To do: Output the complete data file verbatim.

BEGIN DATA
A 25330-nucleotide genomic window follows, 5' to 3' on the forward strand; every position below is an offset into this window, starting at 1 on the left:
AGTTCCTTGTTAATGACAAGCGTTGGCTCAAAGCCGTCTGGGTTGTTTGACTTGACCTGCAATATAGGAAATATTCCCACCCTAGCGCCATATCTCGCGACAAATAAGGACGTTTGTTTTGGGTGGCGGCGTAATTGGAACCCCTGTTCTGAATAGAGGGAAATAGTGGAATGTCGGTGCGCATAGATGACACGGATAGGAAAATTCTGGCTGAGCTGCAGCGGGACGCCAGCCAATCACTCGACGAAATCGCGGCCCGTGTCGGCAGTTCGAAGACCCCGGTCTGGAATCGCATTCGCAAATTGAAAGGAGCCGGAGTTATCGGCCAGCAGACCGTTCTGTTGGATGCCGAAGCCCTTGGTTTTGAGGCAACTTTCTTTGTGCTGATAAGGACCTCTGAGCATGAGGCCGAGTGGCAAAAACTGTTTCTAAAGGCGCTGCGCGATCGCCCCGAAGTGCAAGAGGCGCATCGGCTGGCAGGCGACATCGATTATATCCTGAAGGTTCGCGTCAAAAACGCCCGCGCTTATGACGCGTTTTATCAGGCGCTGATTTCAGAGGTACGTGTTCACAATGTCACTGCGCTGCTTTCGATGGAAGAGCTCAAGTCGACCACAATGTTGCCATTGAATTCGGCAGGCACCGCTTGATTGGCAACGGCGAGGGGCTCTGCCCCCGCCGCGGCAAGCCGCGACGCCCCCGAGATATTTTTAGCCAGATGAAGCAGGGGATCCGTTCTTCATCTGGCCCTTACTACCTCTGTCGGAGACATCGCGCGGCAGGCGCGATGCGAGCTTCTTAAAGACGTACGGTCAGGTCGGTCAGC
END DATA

A 25330-nucleotide genomic window follows, 5' to 3' on the forward strand; every position below is an offset into this window, starting at 1 on the left:
AGTTCCTTGTTAATGACAAGCGTTGGCTCAAAGCCGTCTGGGTTGTTTGACTTGACCTGCAATATAGGAAATATTCCCACCCTAGCGCCATATCTCGCGACAAATAAGGACGTTTGTTTTGGGTGGCGGCGTAATTGGAACCCCTGTTCTGAATAGAGGGAAATAGTGGAATGTCGGTGCGCATAGATGACACGGATAGGAAAATTCTGGCTGAGCTGCAGCGGGACGCCAGCCAATCACTCGACGAAATCGCGGCCCGTGTCGGCAGTTCGAAGACCCCGGTCTGGAATCGCATTCGCAAATTGAAAGGAGCCGGAGTTATCGGCCAGCAGACCGTTCTGTTGGATGCCGAAGCCCTTGGTTTTGAGGCAACTTTCTTTGTGCTGATAAGGACCTCTGAGCATGAGGCCGAGTGGCAAAAACTGTTTCTAAAGGCGCTGCGCGATCGCCCCGAAGTGCAAGAGGCGCATCGGCTGGCAGGCGACATCGATTATATCCTGAAGGTTCGCGTCAAAAACGCCCGCGCTTATGACGCGTTTTATCAGGCGCTGATTTCAGAGGTACGTGTTCACAATGTCACTGCGCTGCTTTCGATGGAAGAGCTCAAGTCGACCACAATGTTGCCATTGAATTCGGCAGGCACCGCTTGATTGGCAACGGCGAGGGGCTCTGCCCCCGCCGCGGCAAGCCGCGACGCCCCCGAGATATTTTTAGCCAGATGAAGCAGGGGATCCGTTCTTCATCTGGCCCTTACTACCTCTGTCGGAGACATCGCGCGGCAGGCGCGATGCGAGCTTCTTAAAGACGTACGGTCAGGTCGGTCAGC